In this tutorial we’re going to be protecting the Web traffic going to and from our website using HTTPS. We’re going to get an SSL certificate to prove that we own this website from a new entity known as Let’s Encrypt which is a not-for-profit organisation hellbent on encrypting The Web. Encrypting the Web has benefits too numerous to count, for instance without encryption you wouldn’t be able to shop at Amazon, sell your stuff on eBay or do any online banking safely. On top of these benefits comes the increased privacy that SSL brings, it increases the cost of passive surveillance for repressive governments and an encrypted web is a safer place for our children to grow up in. See, somebody is thinking of the children!
Just because you use encryption, doesn’t mean you’re a criminal!
This tutorial was carried out on a Raspberry Pi 3 running Raspbian Jessie, this is a version of Debian Jessie. It shouldn’t be too difficult to modify the instructions to suit your particular distribution though.
I’m going to be using a local domain name for everything just for demonstration purposes, so everywhere you see raspberrypi.local in the tutorial replace it with your domain name and everything should be groovy.
Update & Upgrade Raspbian
You are going to be using the Terminal to carry out this task and I’m going to assume you’ve done this before, but if you haven’t I’ve written how to generate SSH keys and login to your Raspberry Pi remotely in this post.
So let’s login to our Raspberry Pi. This command assumes that your Raspberry Pi has the hostname raspberrypi, so obviously if your hostname is different, swap yours in the following command:
Login to your Raspberry Pi
As ever, before we do anything major with our Raspberry Pi we’re going to update and upgrade our Operating System with the following command:
Update & Upgrade Raspbian
sudo apt-get update && sudo apt-get upgrade
When you’ve successfully updated and upgraded your Operating System, we’re going to install the tool that will carry out the bulk of the operations we need to create our SSL certificates. This tool is called Certbot from Let’s Encrypt. We’re going to be using the standard Certbot tool but there are many other implementations should you choose to use one of them.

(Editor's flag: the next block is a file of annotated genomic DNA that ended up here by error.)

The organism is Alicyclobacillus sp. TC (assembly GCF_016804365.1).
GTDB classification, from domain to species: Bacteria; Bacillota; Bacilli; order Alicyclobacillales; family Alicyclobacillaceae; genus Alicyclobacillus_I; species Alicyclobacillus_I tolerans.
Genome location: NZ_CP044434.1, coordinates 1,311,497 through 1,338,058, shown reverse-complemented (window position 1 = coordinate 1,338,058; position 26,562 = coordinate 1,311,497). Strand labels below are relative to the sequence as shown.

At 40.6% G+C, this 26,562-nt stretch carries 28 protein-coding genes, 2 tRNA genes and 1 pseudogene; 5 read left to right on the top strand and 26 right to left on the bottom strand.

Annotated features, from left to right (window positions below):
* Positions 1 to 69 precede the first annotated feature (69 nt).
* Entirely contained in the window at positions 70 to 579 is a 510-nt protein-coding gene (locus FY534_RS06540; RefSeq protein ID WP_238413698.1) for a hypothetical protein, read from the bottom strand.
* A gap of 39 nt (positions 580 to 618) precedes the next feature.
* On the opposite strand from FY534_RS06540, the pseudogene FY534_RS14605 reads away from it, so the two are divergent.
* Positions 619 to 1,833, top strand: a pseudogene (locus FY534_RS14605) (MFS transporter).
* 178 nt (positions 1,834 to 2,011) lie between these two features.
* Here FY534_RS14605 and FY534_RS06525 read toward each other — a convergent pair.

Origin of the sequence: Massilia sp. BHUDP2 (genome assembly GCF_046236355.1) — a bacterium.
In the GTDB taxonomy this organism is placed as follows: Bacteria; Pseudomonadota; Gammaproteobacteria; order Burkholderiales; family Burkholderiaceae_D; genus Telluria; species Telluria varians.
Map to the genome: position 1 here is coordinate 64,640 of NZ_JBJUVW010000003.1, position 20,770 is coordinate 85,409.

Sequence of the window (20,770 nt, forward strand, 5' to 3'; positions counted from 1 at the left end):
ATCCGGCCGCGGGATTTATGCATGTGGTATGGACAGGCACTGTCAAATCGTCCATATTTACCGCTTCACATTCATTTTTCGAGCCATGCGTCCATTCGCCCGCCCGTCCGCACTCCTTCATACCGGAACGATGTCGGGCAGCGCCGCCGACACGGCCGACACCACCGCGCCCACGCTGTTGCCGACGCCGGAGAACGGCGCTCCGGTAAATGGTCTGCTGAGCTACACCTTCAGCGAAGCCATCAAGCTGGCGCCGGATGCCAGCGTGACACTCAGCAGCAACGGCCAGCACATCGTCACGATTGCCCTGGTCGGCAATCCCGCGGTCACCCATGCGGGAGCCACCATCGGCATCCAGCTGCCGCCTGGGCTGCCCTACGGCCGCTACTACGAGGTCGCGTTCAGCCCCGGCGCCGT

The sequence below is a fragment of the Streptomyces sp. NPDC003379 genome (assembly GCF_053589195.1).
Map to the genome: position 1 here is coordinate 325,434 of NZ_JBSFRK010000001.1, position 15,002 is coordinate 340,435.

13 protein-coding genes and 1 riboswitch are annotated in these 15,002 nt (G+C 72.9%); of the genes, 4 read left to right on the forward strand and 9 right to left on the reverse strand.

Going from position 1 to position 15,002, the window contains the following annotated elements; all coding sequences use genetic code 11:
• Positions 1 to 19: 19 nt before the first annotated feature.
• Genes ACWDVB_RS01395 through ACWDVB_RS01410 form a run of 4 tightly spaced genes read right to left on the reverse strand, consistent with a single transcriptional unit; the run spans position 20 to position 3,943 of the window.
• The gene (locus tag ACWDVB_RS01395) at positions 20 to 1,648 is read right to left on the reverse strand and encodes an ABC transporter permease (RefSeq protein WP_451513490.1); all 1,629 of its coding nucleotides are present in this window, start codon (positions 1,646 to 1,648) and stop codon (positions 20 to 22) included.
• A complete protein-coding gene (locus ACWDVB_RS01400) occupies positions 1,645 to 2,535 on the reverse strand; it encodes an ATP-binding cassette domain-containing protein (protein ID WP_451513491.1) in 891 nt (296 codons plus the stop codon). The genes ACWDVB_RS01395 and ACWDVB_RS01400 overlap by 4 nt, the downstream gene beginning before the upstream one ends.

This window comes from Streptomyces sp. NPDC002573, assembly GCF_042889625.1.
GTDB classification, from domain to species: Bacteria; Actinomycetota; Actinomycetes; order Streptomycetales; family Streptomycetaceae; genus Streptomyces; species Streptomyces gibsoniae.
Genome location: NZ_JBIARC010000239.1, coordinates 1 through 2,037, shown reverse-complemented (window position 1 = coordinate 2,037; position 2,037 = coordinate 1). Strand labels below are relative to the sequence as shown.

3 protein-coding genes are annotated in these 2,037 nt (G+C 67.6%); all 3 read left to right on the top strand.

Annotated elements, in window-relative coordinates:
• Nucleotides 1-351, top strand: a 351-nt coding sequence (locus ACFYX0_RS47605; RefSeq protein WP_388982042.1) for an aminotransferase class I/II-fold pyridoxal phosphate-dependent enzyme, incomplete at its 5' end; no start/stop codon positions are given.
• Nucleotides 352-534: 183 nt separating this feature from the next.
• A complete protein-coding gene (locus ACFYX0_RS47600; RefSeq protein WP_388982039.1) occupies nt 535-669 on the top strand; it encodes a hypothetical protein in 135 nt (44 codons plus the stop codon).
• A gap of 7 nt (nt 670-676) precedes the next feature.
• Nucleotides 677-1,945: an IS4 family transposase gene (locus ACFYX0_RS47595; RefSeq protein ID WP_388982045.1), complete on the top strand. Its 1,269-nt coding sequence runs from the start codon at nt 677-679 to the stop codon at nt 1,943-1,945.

The Certbot application comes from a special repository called backports, you can read more about backports here.
Edit Your Sources
sudo nano /etc/apt/sources.list
Add the following line to the bottom of the sources.list file:
Adding the Backports Repository
deb http://httpredir.debian.org/debian jessie-backports main
Now let’s exit out of the nano text editor by using the key combination Control X, that is, holding down the Control ⌃ key and tapping the letter X. We want to save the changes so we press the letter Y:
That’s the correct name at the bottom of the Terminal, so simply press Return ↩:
This will drop us back into our normal remote command prompt:
Next we update our system so that the Raspberry Pi knows about the new Backports repository:
sudo apt-get update
Possible GPG Error
If, after modifying your sources file (/etc/apt/sources.list), during an update or at any other point during this process you get an error that looks something like this:
W: GPG error: http://httpredir.debian.org jessie-backports InRelease: The following signatures couldn’t be verified because the public key is not available: NO_PUBKEY 8B48AD6246925553 NO_PUBKEY 7638D0442B90D010
Then it means you are missing the correct Public GPG Key and will need the following couple of commands to remedy the problem:
Receive The Correct GPG Key
gpg --keyserver pgpkeys.mit.edu --recv-key 8B48AD6246925553
Import the Correct GPG Key
gpg -a --export 8B48AD6246925553 | sudo apt-key add -
After you run the second command you should see the word OK in your Terminal.
Let’s update the Operating System after running these commands so that our Raspberry Pi knows about the Backports repository, hopefully without any errors this time: